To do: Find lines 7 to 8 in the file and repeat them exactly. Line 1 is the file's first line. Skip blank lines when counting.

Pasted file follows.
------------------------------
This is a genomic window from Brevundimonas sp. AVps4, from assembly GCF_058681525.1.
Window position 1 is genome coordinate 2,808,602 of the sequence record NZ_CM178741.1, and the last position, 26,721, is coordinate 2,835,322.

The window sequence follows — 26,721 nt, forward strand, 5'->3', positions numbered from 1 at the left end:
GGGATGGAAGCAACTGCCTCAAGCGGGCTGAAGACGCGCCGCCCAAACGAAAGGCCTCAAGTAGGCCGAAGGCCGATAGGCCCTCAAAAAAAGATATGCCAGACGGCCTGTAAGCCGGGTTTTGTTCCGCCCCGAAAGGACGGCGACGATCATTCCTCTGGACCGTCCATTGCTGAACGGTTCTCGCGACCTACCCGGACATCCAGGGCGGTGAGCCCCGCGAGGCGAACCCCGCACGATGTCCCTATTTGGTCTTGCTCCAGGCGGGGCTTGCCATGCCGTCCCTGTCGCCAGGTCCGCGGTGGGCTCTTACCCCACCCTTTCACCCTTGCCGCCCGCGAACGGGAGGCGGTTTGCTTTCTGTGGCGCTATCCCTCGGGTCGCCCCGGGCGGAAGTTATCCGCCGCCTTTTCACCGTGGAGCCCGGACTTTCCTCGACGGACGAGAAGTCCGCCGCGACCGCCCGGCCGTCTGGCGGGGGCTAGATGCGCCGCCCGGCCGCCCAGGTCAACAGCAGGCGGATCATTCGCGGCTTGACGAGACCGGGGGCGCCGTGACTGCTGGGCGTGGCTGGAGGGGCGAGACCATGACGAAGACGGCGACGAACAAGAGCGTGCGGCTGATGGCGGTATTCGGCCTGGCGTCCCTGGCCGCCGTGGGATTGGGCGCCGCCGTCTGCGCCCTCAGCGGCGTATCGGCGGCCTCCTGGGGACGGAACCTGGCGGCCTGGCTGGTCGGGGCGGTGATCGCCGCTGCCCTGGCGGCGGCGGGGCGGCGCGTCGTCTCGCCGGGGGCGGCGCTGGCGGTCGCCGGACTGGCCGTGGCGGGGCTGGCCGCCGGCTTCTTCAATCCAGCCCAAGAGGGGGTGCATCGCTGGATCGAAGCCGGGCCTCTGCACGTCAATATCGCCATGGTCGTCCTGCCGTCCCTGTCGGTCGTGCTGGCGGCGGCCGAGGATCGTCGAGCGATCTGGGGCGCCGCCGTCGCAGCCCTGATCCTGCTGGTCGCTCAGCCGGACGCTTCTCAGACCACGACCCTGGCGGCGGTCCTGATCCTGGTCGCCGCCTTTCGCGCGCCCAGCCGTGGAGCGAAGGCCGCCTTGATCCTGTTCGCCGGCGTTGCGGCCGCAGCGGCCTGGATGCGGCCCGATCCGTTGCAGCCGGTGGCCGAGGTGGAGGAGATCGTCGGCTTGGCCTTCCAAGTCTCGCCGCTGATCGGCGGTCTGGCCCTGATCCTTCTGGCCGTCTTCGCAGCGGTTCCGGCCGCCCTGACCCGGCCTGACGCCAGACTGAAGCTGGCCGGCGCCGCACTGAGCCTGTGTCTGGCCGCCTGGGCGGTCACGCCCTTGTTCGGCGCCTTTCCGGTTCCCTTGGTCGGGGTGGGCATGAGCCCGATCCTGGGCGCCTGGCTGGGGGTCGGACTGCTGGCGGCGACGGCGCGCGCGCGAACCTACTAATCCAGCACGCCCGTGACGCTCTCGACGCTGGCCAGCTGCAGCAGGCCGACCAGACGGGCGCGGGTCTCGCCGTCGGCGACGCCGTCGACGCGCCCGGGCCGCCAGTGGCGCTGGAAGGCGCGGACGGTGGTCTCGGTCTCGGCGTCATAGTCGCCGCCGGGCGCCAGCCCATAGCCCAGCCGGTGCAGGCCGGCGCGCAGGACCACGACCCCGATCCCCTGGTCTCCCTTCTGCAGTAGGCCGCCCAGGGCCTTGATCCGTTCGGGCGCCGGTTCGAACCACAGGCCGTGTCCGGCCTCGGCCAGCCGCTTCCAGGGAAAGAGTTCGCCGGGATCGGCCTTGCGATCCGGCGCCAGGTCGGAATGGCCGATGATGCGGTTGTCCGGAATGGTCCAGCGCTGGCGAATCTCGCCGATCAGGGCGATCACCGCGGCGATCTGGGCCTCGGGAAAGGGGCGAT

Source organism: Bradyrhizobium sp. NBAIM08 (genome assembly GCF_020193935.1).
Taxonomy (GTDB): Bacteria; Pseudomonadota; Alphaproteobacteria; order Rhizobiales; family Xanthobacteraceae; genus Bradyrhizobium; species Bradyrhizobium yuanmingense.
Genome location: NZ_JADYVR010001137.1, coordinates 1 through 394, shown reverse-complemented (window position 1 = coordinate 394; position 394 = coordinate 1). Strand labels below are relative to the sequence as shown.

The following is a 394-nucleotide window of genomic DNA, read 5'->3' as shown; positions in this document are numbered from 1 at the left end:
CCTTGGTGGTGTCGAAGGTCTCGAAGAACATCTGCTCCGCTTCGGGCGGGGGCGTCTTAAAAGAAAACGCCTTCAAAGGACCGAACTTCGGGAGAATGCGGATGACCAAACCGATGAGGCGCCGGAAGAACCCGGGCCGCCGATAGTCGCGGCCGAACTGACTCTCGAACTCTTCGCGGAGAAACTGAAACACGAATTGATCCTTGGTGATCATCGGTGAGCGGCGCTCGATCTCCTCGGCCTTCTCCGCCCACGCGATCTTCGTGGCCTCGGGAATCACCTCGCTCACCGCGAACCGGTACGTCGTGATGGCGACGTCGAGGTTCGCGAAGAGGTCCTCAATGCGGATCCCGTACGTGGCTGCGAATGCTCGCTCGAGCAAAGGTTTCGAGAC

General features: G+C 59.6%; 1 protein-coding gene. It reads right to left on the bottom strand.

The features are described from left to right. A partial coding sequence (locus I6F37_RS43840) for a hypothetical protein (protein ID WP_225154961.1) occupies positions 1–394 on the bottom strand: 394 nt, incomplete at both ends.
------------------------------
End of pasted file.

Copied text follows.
Genome location: NZ_JADYVR010001137.1, coordinates 1 through 394, shown reverse-complemented (window position 1 = coordinate 394; position 394 = coordinate 1). Strand labels below are relative to the sequence as shown.

The following is a 394-nucleotide window of genomic DNA, read 5'->3' as shown; positions in this document are numbered from 1 at the left end: